Riding the Elephant

While working on a software development project some time ago, I was consumed by a stack of different products and technologies - among them the .NET framework, SharePoint, K2, SmartObjects, C#, SQL, the dreaded Global Assembly Cache, Web User Controls, Server Controls, and a lot of object oriented code. While drawing nearer to a "working solution", I began to notice the performance of the colossus we have been working on - or rather the lack of it.

It brought to mind my experiences working on open source web projects with PHP and MySQL - the simplicity, the speed, and the flexibility of the LAMP (Linux, Apache, MySQL, PHP) platform. It's been a few years now since I've had the chance to work with PHP, and I have to admit I miss it.

While C# is a wonderful language, and the Visual Studio development environment is fantastic, you can't help noticing the amount of horsepower required to get things done. While waiting for the solution to build earlier, I found myself mentally comparing it to a new computer with Windows installed - and the inevitable dragging down of it's possible performance as soon as you start installing layers of software.

When I left college (20+ years ago!), C++ was a new language, and OS2 was handing Windows it's ass. I had learned to program in Pascal, knew a little C, a bit of assembler - and had been taught from day one at college that great developers wrote clean, fast, elegant code. It came as quite a shock when I entered the world of professional software development a few years later, and discovered that commercial pressures almost always ensured that software was never quite as good as it might be.

Parallel to my career, the open source movement grew like a weed, and it was no accident that I eventually became involved - writing one of the early popular blogging scripts, and a content management system. They were engineered from the ground up for speed, minimal footprint, utility, maintainability, clarity, and elegance.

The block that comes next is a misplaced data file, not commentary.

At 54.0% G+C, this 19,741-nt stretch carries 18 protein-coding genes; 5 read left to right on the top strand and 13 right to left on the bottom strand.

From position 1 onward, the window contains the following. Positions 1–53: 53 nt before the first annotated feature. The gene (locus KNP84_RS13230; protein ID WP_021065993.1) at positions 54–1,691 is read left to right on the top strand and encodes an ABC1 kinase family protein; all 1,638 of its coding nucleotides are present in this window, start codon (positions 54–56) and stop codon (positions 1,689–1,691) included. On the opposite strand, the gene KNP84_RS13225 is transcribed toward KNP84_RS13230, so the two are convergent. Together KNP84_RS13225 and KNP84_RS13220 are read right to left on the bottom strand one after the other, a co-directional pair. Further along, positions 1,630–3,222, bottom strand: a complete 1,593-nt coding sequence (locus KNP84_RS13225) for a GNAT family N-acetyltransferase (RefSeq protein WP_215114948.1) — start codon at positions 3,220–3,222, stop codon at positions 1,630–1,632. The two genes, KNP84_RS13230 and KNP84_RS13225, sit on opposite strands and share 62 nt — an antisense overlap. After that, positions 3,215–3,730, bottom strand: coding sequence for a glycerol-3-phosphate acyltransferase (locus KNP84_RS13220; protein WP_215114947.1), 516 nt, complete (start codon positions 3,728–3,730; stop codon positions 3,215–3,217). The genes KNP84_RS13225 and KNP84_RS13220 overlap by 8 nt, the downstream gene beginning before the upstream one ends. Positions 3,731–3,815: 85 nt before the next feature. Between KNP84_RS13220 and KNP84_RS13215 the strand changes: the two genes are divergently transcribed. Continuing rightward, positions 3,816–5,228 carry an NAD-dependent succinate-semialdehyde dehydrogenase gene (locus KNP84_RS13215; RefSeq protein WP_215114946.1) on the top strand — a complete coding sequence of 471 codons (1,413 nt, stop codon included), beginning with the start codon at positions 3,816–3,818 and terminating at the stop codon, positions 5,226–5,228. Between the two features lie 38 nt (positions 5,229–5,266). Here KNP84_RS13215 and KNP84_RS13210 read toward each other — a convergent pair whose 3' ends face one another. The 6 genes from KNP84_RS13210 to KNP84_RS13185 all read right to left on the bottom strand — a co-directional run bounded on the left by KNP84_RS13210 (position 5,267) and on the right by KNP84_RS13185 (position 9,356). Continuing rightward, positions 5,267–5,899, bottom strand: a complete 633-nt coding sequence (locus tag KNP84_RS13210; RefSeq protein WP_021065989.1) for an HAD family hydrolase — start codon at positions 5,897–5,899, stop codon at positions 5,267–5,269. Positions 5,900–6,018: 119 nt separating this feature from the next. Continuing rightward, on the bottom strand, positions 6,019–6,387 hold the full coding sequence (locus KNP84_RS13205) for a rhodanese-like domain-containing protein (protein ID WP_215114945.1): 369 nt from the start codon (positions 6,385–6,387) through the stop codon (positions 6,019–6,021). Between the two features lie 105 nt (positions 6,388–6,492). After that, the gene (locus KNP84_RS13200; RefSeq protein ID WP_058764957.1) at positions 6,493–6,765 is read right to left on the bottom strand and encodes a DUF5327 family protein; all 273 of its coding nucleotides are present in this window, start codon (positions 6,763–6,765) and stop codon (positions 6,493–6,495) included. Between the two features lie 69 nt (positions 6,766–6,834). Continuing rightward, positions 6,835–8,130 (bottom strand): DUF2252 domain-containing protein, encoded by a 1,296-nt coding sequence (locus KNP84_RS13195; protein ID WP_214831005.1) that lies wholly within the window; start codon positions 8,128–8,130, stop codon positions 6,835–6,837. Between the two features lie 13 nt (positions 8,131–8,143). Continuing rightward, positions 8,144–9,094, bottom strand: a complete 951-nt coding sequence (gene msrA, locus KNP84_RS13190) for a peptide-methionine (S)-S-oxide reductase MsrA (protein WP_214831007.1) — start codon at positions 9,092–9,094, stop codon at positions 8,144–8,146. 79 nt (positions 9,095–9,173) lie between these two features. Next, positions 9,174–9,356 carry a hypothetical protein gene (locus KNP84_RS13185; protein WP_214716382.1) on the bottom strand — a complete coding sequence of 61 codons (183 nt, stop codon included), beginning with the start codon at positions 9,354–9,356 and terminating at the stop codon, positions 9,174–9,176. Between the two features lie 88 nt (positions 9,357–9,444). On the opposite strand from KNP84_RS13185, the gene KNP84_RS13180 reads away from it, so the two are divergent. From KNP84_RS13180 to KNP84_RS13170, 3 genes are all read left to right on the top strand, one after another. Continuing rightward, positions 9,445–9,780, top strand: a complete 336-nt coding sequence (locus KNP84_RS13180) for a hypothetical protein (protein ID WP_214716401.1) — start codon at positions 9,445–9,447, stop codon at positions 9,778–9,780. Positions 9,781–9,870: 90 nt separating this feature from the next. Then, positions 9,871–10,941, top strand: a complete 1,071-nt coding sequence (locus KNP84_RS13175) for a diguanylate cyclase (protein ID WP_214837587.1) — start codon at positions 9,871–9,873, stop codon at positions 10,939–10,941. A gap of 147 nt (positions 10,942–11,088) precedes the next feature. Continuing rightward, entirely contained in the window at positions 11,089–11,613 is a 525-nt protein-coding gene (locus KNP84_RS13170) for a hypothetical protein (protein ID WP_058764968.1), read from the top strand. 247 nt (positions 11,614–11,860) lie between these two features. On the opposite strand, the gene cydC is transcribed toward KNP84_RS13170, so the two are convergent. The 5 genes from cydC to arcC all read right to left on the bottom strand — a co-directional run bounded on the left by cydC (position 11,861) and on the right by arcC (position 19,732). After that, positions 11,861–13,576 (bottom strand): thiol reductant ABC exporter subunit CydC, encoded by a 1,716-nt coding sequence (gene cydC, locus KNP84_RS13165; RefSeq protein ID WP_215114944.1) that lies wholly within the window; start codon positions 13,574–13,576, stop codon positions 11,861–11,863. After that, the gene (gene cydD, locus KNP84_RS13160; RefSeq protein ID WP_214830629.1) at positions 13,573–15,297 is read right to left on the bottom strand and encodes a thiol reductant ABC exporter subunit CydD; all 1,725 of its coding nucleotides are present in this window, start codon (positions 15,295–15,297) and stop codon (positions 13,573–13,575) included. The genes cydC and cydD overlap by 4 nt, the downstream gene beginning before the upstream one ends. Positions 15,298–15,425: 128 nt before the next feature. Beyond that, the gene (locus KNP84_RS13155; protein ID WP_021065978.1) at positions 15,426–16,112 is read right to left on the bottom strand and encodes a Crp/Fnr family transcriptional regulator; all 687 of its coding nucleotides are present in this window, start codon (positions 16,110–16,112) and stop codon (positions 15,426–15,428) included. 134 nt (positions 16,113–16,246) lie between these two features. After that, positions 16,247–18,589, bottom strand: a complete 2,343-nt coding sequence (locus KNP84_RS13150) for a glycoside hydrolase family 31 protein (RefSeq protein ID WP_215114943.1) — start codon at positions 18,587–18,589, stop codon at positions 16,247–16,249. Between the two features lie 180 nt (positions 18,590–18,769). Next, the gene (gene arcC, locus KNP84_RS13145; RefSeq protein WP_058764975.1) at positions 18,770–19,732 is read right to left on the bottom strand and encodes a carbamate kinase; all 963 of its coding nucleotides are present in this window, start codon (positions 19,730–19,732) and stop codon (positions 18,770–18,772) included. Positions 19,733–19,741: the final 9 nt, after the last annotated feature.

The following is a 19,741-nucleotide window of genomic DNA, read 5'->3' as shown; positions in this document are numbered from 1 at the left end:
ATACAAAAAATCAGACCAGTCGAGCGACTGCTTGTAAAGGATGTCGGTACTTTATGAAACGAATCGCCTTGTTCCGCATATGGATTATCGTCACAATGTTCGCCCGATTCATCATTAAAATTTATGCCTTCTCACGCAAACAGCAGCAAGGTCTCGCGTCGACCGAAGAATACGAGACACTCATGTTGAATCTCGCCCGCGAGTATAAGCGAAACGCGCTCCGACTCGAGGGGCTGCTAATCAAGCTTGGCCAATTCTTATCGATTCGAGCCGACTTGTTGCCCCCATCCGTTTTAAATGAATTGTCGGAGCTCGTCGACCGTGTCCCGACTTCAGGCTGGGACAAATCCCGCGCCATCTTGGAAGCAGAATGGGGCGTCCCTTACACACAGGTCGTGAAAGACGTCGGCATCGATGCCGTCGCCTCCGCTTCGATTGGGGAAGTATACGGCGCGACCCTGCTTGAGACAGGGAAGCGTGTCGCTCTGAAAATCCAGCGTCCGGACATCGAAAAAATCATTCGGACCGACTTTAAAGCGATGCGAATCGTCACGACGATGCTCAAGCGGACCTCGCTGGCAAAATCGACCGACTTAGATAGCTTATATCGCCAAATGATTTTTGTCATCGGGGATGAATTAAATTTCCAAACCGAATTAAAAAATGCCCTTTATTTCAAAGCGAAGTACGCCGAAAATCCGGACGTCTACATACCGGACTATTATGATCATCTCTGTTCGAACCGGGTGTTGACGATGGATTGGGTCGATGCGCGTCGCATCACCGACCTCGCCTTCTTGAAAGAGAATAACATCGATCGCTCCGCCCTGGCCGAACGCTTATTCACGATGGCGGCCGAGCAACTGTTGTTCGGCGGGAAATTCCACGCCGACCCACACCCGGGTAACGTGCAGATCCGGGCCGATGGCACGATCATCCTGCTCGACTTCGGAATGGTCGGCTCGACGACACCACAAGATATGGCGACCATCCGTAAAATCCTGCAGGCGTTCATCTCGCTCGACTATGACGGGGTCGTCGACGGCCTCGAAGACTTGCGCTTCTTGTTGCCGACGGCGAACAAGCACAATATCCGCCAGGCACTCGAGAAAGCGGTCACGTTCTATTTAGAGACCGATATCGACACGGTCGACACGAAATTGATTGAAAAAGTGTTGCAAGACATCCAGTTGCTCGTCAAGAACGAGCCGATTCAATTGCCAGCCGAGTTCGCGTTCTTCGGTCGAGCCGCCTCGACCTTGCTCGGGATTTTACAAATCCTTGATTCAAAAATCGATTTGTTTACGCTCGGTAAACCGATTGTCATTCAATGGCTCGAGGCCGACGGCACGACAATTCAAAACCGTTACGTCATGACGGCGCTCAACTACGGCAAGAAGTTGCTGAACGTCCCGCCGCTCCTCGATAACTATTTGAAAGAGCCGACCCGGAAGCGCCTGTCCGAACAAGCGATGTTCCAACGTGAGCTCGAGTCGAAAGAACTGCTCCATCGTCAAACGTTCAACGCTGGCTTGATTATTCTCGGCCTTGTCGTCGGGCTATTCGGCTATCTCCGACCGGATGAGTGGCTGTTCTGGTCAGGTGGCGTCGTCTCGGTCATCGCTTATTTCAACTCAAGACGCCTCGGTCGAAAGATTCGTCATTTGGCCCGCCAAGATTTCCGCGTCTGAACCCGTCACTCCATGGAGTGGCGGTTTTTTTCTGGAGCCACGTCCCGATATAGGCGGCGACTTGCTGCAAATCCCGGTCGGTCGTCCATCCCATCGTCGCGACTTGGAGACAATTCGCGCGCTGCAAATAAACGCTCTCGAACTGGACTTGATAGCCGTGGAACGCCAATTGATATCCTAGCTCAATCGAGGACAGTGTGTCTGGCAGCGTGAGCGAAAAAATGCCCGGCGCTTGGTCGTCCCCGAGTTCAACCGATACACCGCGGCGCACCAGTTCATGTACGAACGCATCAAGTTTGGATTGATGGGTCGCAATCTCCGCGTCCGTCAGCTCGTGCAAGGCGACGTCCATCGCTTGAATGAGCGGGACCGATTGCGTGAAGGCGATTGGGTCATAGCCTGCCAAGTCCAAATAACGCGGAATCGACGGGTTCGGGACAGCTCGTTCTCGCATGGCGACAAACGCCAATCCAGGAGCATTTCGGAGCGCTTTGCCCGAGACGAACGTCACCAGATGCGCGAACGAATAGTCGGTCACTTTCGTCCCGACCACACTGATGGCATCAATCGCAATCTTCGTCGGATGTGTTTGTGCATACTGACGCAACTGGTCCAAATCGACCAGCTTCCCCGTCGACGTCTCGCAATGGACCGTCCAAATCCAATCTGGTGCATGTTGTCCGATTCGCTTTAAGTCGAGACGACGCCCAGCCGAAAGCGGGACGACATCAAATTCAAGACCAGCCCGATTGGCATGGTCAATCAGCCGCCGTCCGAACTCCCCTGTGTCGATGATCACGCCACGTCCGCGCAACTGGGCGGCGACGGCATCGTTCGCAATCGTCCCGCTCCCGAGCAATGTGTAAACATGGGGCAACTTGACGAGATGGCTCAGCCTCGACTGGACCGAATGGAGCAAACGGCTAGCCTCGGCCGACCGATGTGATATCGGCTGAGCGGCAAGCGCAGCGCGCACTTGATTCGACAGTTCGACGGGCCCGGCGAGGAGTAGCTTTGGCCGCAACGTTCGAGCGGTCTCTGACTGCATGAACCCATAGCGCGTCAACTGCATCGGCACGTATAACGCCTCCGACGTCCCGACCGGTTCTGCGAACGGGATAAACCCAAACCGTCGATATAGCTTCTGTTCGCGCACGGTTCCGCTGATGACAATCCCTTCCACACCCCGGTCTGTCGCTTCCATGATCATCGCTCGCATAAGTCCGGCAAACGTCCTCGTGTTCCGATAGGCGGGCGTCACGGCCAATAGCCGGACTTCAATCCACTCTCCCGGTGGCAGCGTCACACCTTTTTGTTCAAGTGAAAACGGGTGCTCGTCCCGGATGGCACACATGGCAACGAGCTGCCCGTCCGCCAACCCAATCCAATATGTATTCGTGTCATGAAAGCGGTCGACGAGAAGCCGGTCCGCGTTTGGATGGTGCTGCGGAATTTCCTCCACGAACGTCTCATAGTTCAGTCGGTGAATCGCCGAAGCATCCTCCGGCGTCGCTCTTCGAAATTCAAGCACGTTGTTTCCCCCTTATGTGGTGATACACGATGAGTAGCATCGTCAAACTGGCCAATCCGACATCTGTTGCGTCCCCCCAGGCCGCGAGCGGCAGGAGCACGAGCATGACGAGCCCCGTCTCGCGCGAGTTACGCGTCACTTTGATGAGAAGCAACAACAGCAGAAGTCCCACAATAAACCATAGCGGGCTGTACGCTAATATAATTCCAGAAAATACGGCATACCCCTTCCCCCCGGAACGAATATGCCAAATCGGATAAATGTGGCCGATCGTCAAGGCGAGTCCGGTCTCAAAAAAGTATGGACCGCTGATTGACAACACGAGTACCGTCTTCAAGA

And so we finally return to the title of the post - my thoughts about .NET development.

The .NET framework, and C# to a lesser extent, are one hell of an achievement. So is Visual Studio. Granted, they steal ideas from many other software development languages (chiefly Java), but there is a clarity of thought and depth of implementation present that is incredibly impressive. While I can understand why MSIL exists, and the advantages it brings, I also think Microsoft have missed an enormous trick by not letting us compile .NET code directly to machine code. The Framework does it via it's intermediate language and caches it - why not let the developer do it up front too? Just as an option ?

I suppose I'm just getting a bit old. It seems a shame to have fantastic hardware in front of you, and then lay an operating system on top of it that restricts all access to the hardware. You then overlay a framework on top of the operating system to run (and cache) interpreted code, and finally you create innumerable code libraries to allow communication with database servers, web services, and such like by implementing further layers of complexity.

More bloat. More expense for the hardware. More, more, more.

I have to keep reminding myself that we no longer have to worry about memory management, file handles, pointers, linked lists, and the various other demons that haunted the software developers of yore. It just feels some days that we start each project with a gazelle humming away under the desk, and slowly turn it into an elephant... a really heavy, slow, lethargic elephant.